** After a spate of driver assaults around the globe, the company hopes that biometric scans can help with background checks, the Verge reports.

Jawbone ran into production snags, and its new fitness tracker, the UP3, won’t be out in time for the holidays.

Huawei is preparing to sue Chinese smartphone maker Xiaomi, says Patently Apple.

Buzzfeed buys Hyper IQ so that it can build apps, the Verge reports.

People and Personnel Moves

Jonah Peretti, Buzzfeed’s founder, talks to the Verge about the Hyper IQ acquisition, why video is in “hyper growth,” tech, the media and the future of the site.

Ev Williams continues his tour through the media, this time telling Mashable:

“I'm never going to say, 'How can we get as many users as Instagram and Facebook? Breadth and depth are both important. There are a heck of a lot of people in the world; it's hundreds of millions that care about things enough to occasionally read about them. There’s probably tens of millions that care enough to write about them. Is that going to be the biggest thing on the Internet ever? Probably not. Is it going to be one of the most influential things ever anywhere? Possibly so.”

Companies

Apple…

** The company needs a lot more stores to participate in Apple Pay before it can call the payment option a success, says Forbes.

** Tax changes are coming for customers in Europe who buy apps.

Amazon…

It’s official. The company rolls out one-hour delivery in NYC today, the Verge reports.

Oracle…

Larry Ellison’s enterprise software giant beat profit and revenue forecasts in the latest quarter, and analysts say that efforts to respond to cloud computing are paying off, Bloomberg reports. Profit came in at 69 cents on revenue of $9.6 billion. Analysts had predicted profit and revenue of 68 cents and $9.5 billion, respectively.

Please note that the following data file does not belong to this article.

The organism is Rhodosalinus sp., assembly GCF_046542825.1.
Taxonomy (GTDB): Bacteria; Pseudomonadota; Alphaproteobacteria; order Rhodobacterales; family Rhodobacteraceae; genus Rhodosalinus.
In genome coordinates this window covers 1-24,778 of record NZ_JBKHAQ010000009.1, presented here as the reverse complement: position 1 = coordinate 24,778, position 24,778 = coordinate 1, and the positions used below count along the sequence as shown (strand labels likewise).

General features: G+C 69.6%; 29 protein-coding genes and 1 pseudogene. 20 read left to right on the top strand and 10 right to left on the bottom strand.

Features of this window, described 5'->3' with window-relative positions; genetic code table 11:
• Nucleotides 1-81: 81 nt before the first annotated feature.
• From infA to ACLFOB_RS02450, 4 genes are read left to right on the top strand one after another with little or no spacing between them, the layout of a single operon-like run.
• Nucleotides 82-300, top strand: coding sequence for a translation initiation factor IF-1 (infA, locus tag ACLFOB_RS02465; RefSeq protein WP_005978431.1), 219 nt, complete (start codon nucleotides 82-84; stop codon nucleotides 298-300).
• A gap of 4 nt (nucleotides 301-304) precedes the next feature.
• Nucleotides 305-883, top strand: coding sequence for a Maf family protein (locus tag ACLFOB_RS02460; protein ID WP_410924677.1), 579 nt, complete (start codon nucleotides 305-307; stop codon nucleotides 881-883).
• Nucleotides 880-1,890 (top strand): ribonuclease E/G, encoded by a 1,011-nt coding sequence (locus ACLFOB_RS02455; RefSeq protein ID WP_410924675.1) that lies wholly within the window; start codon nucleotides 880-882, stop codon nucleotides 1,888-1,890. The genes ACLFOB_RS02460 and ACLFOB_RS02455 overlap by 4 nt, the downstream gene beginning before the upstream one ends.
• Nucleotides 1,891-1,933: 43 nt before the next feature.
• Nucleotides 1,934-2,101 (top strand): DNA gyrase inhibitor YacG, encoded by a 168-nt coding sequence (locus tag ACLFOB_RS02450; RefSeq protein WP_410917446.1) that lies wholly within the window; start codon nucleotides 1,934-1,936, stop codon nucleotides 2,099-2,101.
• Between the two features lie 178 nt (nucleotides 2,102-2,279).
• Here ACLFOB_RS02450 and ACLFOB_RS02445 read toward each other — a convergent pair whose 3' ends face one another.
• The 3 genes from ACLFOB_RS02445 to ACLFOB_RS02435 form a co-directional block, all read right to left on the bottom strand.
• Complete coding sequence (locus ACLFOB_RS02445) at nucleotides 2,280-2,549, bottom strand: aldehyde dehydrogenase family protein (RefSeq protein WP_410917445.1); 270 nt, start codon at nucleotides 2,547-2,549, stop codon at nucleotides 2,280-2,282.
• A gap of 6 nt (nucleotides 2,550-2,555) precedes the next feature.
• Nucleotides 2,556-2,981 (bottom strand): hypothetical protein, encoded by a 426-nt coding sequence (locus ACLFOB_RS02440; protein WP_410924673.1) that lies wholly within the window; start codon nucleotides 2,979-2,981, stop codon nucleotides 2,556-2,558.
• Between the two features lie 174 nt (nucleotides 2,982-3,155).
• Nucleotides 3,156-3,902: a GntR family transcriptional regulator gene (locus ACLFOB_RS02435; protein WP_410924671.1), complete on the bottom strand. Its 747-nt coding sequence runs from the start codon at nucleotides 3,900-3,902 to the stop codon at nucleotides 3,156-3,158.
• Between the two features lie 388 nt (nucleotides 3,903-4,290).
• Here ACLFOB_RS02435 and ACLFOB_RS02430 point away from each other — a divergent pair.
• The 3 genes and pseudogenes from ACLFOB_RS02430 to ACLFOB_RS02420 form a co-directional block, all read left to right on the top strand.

Twitter…

Dick Costolo’s family trust has sold the last of its shares of Twitter, Bloomberg reports.

Cybersecurity Watch

China has decided that it can’t trust foreign technology, so it plans to purge foreign-made IT from important institutions including state-run banks, the military and other government agencies, Bloomberg reports.

The FBI has been using Metasploit to successfully identify Tor users, Wired reports.

Sony employees are now working in a pre-Internet world thanks to the cyberattack, TechCrunch reports.

Media Files

Wired’s Mat Honan walks us through the Buzzfeedification of news.

AMC Theaters is working with MoviePass to offer a subscription product that lets viewers watch a movie a day for a monthly fee, the New York Times reports.

Nieman Lab prediction for 2015: This is the year a news organization gets hacked and sources get revealed.

Sony leaks reveal that the film industry wanted to use DNS blocking to thwart pirates, according to the Verge.

YouTube MCNs (multi-channel networks) really are changing Hollywood, argues Jason Hirschhorn’s MediaREDEF.

News and Notes 

ProPublica tracked all of the news that China blocked over the past month. 

To contact the author on this story:
Katie Benner at kbenner2@bloomberg.net

To contact the editor on this story:
Kirsten Salyer at ksalyer@bloomberg.net